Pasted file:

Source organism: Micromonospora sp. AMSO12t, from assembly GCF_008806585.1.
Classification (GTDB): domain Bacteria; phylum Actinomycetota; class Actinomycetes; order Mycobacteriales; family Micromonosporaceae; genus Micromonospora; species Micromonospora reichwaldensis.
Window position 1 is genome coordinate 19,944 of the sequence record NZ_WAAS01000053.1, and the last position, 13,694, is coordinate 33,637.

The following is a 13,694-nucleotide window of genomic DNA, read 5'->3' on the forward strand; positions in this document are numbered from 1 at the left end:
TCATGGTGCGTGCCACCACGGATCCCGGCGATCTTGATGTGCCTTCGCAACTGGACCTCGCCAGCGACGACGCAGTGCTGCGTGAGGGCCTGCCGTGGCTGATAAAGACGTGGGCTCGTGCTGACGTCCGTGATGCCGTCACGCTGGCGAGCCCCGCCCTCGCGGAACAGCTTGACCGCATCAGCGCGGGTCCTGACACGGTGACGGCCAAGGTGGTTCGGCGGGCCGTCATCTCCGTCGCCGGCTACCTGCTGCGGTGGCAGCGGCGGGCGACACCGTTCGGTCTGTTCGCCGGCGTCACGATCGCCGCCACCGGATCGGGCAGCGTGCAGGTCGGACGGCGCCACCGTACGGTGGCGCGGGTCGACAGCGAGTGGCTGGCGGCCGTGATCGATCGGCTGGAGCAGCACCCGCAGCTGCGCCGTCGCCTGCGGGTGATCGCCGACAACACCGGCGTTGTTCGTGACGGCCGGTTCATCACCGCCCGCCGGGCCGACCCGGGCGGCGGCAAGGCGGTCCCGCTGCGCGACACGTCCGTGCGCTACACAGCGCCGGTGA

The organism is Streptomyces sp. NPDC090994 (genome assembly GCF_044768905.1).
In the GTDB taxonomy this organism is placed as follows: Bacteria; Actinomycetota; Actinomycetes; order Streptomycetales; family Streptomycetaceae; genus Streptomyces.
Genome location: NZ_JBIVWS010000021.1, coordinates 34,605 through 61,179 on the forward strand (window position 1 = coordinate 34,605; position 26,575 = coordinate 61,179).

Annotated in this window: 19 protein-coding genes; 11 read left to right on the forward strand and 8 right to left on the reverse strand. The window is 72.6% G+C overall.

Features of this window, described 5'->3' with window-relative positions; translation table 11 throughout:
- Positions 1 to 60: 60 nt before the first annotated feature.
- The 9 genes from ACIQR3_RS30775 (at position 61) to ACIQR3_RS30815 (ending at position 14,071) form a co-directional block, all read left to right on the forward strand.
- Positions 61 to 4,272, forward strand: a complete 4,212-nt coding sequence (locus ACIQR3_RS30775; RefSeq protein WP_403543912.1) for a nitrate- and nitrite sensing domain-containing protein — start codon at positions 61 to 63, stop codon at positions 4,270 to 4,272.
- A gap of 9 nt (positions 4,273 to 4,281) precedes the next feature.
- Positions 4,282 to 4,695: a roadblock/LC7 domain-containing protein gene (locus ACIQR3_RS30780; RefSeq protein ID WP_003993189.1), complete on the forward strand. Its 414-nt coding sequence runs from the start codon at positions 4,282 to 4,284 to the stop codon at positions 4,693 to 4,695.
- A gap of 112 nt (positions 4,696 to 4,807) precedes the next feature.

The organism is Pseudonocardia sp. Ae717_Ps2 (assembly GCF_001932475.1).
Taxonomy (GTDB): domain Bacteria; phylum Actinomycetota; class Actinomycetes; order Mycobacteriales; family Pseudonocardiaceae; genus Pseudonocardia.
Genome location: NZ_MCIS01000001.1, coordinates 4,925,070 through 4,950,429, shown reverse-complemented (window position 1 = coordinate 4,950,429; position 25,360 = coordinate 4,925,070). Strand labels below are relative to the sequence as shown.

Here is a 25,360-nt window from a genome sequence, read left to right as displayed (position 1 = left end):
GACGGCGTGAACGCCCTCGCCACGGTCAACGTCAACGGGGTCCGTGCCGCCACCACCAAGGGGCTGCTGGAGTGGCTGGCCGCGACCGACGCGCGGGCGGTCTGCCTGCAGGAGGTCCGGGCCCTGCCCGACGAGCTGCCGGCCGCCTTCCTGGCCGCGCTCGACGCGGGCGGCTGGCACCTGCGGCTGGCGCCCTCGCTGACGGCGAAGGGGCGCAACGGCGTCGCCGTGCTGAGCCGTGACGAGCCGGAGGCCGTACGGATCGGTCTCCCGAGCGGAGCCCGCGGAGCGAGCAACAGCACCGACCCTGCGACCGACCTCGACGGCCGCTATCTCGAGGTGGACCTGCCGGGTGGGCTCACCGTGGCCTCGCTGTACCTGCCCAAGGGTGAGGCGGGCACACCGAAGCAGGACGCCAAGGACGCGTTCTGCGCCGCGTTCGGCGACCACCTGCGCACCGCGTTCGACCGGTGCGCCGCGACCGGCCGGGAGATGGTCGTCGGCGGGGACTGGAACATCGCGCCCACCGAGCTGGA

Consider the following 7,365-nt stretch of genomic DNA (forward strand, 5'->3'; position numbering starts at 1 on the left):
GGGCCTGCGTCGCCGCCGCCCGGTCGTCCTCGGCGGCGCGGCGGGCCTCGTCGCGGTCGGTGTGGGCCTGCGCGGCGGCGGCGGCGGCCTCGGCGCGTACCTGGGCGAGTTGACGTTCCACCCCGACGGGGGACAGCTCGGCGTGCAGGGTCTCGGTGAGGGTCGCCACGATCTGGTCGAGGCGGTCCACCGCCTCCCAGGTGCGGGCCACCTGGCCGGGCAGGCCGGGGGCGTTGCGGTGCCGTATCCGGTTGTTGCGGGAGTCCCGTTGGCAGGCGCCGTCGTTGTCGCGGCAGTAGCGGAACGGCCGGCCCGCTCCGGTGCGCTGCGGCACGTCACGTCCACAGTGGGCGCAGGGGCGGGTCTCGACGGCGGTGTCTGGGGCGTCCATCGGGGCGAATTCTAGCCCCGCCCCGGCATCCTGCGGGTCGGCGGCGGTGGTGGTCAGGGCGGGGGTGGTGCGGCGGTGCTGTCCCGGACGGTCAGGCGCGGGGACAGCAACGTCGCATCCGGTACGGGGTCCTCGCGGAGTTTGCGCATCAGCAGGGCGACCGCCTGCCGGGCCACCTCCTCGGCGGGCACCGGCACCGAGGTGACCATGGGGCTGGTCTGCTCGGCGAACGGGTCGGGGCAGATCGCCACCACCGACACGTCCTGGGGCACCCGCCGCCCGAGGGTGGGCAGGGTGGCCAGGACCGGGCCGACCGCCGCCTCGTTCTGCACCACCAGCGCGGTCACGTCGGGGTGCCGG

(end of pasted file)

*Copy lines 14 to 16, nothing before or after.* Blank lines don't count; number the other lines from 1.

- A gap of 9 nt (positions 4,273 to 4,281) precedes the next feature.
- Positions 4,282 to 4,695: a roadblock/LC7 domain-containing protein gene (locus ACIQR3_RS30780; RefSeq protein ID WP_003993189.1), complete on the forward strand. Its 414-nt coding sequence runs from the start codon at positions 4,282 to 4,284 to the stop codon at positions 4,693 to 4,695.
- A gap of 112 nt (positions 4,696 to 4,807) precedes the next feature.